Washington (CNN) -- On a Saturday at the Lamar Edward Salon, a small cluster of women watch a demonstration of a new product.
Their giggles turn into growing interest. They learn the city is handing out free samples, but it's not shampoo or makeup products. Instead, the women can leave the salon with free female condoms tucked into their purses.
Co-owner Gerald Armstrong said his salon is a perfect place for a frank discussion about safe sex.
"We talk about beauty and we talk about hair and makeup and things to make them feel better," Armstrong said. "We should start talking about things that are helping them to live longer."
Faced with an HIV infection rate six times higher than the national average, District of Columbia officials are launching an unorthodox campaign to halt the spread of the disease. They will hand out 500,000 female condoms at salons and community centers and offer informal training sessions to teach women how to use the little-known product.
About 30 percent of people infected in Washington are women, and the numbers are growing, said Shannon Hader, senior deputy director of the district's Department of Health. HIV is particularly prevalent among African-Americans, and more black women between 25 and 34 will die from HIV/AIDS nationwide than from any other cause.
"Women haven't really gotten the message that they're at risk," Hader said. "So we are very, very concerned with making sure that women in the district realize that HIV, in fact, is a woman's disease too."
In the past, the higher price of female condoms kept them from reaching the ubiquity of the male condom. A newly released version, called FC2, is cheaper and designed to be more user-friendly, but the female condom is still relatively unknown.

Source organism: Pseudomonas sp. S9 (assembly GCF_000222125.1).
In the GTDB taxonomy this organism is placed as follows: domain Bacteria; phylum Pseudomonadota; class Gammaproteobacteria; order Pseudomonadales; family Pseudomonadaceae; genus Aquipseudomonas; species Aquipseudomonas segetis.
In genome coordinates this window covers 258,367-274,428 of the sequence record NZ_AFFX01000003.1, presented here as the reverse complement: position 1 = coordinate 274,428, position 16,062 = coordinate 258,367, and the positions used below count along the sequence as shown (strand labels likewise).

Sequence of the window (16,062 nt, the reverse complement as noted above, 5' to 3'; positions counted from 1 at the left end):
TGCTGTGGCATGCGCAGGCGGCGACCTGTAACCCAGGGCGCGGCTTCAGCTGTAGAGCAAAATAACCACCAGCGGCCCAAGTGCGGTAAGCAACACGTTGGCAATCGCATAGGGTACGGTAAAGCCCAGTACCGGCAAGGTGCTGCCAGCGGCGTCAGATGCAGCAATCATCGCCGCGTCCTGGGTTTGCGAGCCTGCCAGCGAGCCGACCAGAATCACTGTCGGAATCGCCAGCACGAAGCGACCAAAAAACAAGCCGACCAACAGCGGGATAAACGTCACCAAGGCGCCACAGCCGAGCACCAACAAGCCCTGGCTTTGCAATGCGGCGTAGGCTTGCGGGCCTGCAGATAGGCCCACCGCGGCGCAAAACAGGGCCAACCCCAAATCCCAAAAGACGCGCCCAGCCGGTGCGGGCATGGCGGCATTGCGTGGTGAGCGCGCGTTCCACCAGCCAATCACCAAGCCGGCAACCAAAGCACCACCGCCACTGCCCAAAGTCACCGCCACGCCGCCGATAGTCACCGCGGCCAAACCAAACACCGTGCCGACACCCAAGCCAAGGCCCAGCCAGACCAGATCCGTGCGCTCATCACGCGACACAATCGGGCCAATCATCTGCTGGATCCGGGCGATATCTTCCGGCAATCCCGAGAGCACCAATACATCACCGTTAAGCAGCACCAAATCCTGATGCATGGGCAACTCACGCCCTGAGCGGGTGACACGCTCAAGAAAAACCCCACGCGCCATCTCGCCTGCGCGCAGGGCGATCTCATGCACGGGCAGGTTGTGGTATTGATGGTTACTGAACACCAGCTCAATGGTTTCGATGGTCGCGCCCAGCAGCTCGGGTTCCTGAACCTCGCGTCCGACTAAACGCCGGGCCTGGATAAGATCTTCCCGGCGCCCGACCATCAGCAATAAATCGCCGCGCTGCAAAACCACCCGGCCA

So when health officials in Washington decided to use a $500,000 grant from the M.A.C. AIDS Fund to distribute female condoms, they allocated a portion for marketing.
"One of the things about female condoms is that they're a new product to most people," Hader said. "So like any new product, you can't expect it just to sell itself, just to take off on its own."
The city trained outreach workers to demonstrate female condom use and then sent them into salons and onto college campuses to reach women where they already feel comfortable.
Charlene Cotton became an outreach worker after she discovered she was HIV-positive six years ago. Now Cotton has begun giving demonstrations on the female condom.
She says she's a convert.
"It will give a woman a choice, freedom to use protection when a man feels as though that he doesn't have to use a condom," Cotton said. "And it gives her the opportunity to say, 'Well you don't have to use one, so I'll use one.' "
She said demonstrators ask women to take home three female condoms in the hopes it will increase their familiarity with the product.
"Try it three times," Cotton said. "First time, experiment [with] it, you feel it, try to apply it. Second time, apply it again. And the third time, use it with your friend. And if they're not convinced by the third time," then they probably won't continue to use it, she said.
Before Katrina Byrd saw a demonstration she was not enthusiastic about using an "unattractive" female condom. But after another woman offered tips on female condom use and explained the condoms could prevent sexually transmitted diseases, Byrd said she would give them a chance.
"I'll try it," Byrd said. "I'll see if through my own experience I'll like it."
That's the response that prevention advocates are hoping to hear.
"HIV and AIDS has declared war on our communities, particularly on African-American women. And I feel that we are justified as health care providers to look for every single avenue to fight back," said Dr. Celia Maxwell, director of the Women's Health Institute at Howard University. "For me the important thing would be that even one woman is spared from becoming infected."